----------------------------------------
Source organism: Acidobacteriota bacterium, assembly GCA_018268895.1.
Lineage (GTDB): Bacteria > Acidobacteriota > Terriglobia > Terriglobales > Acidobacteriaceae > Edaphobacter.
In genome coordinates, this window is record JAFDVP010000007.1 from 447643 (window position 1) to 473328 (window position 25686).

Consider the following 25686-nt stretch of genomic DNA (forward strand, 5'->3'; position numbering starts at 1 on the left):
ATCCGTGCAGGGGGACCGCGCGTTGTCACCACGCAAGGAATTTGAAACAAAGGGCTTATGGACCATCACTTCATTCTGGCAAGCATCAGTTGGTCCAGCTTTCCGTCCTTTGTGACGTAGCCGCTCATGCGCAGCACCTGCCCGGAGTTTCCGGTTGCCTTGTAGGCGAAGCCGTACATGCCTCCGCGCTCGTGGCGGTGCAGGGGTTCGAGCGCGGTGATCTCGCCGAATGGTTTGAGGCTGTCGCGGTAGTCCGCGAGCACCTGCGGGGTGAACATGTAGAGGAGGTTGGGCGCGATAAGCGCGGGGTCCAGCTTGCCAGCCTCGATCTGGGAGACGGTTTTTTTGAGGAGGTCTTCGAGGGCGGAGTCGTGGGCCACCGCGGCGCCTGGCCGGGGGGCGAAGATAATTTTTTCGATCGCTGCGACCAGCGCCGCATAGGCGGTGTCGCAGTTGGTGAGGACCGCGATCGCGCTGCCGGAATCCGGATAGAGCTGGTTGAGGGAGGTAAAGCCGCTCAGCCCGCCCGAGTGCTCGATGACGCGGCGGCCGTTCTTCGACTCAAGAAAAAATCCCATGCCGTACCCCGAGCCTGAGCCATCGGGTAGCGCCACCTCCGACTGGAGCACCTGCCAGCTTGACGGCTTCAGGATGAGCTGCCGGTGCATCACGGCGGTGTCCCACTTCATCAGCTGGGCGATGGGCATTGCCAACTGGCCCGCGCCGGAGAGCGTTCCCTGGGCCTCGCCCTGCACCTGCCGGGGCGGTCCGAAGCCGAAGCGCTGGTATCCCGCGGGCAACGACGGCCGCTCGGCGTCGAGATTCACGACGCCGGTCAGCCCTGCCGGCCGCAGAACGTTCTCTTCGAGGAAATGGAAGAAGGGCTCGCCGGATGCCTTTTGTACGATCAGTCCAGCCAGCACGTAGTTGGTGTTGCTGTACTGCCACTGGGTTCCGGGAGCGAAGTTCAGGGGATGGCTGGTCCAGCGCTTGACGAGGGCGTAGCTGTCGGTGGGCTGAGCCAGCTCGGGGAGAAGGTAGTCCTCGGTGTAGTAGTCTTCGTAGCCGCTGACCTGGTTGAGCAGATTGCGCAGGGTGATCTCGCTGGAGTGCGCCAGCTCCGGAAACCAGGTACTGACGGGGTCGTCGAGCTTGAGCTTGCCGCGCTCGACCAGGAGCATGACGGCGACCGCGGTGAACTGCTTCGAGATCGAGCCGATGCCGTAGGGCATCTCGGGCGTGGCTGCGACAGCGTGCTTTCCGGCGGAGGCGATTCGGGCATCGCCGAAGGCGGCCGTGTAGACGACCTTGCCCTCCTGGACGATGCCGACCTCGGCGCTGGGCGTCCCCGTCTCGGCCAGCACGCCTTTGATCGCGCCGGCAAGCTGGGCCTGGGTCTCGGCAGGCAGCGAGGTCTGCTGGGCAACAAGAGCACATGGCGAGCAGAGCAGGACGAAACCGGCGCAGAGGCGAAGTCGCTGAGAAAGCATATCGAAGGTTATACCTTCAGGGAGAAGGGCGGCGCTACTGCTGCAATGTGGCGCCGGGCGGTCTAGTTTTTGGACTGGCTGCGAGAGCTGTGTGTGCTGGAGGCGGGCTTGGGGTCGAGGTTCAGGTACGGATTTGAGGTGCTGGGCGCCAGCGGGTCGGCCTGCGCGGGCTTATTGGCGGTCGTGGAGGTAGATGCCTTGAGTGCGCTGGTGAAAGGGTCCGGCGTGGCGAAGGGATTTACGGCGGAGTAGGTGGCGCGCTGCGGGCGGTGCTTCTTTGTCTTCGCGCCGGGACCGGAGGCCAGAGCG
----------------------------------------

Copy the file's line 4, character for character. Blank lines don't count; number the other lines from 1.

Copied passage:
Consider the following 25686-nt stretch of genomic DNA (forward strand, 5'->3'; position numbering starts at 1 on the left):